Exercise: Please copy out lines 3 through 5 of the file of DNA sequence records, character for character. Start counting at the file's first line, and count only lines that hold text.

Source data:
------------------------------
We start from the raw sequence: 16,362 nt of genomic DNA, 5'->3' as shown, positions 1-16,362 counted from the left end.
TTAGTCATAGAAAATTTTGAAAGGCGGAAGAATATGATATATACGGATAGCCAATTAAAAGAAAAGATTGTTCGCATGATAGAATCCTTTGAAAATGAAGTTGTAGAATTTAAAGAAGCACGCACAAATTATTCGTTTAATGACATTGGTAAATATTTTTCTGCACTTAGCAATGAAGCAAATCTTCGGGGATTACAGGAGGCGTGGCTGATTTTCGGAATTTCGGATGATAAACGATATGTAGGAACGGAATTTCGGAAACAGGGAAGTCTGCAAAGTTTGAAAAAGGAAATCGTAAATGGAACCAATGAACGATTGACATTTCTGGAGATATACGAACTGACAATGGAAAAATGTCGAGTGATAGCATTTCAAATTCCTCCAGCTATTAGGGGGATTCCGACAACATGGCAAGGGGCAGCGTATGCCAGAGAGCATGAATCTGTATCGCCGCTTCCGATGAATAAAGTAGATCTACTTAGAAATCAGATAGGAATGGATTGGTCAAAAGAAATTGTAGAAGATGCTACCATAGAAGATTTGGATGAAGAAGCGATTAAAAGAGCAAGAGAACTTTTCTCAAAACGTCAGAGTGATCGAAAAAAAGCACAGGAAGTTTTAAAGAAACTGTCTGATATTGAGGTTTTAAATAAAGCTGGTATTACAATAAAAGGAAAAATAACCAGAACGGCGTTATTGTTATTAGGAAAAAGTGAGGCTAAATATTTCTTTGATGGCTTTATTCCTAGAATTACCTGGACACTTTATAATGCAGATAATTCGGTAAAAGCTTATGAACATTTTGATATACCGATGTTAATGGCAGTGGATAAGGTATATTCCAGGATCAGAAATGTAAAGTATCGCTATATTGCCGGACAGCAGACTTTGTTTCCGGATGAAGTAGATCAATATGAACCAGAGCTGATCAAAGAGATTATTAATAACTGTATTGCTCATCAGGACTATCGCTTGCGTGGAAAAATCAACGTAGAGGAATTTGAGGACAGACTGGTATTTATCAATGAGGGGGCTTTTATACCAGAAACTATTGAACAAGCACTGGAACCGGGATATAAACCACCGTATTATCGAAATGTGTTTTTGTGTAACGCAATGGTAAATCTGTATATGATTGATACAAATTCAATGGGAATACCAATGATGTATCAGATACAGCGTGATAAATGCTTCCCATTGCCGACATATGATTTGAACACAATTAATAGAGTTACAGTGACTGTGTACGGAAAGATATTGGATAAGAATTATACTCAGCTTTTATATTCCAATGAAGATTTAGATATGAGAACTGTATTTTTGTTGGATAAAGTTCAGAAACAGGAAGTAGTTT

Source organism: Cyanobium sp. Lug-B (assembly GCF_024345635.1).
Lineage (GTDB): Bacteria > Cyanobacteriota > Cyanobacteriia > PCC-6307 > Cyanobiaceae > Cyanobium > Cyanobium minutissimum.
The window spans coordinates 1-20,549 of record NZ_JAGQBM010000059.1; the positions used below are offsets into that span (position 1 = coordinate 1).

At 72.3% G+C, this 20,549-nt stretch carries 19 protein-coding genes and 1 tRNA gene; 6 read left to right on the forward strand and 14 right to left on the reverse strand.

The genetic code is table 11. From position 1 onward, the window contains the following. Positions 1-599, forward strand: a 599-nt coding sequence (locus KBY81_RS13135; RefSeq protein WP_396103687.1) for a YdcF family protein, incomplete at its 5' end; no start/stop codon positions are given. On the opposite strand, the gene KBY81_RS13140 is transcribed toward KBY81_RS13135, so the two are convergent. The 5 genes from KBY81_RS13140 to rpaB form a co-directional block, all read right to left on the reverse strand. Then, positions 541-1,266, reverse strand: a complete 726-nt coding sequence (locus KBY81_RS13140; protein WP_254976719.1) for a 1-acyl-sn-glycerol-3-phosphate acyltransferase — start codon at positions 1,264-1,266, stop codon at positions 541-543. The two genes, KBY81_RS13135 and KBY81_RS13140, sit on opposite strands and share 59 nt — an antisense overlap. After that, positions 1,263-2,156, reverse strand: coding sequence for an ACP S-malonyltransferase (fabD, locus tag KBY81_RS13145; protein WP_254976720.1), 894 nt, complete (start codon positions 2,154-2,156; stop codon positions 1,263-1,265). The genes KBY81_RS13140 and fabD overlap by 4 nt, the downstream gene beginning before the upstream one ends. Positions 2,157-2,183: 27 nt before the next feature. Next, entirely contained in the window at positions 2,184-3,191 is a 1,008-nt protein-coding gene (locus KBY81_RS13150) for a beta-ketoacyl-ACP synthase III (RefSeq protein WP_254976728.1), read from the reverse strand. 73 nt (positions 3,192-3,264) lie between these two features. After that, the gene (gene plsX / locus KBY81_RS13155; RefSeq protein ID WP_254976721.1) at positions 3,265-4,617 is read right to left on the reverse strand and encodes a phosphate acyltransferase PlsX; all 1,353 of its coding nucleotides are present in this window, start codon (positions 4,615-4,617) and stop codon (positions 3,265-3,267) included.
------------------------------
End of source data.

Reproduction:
Source organism: Cyanobium sp. Lug-B (assembly GCF_024345635.1).
Lineage (GTDB): Bacteria > Cyanobacteriota > Cyanobacteriia > PCC-6307 > Cyanobiaceae > Cyanobium > Cyanobium minutissimum.
The window spans coordinates 1-20,549 of record NZ_JAGQBM010000059.1; the positions used below are offsets into that span (position 1 = coordinate 1).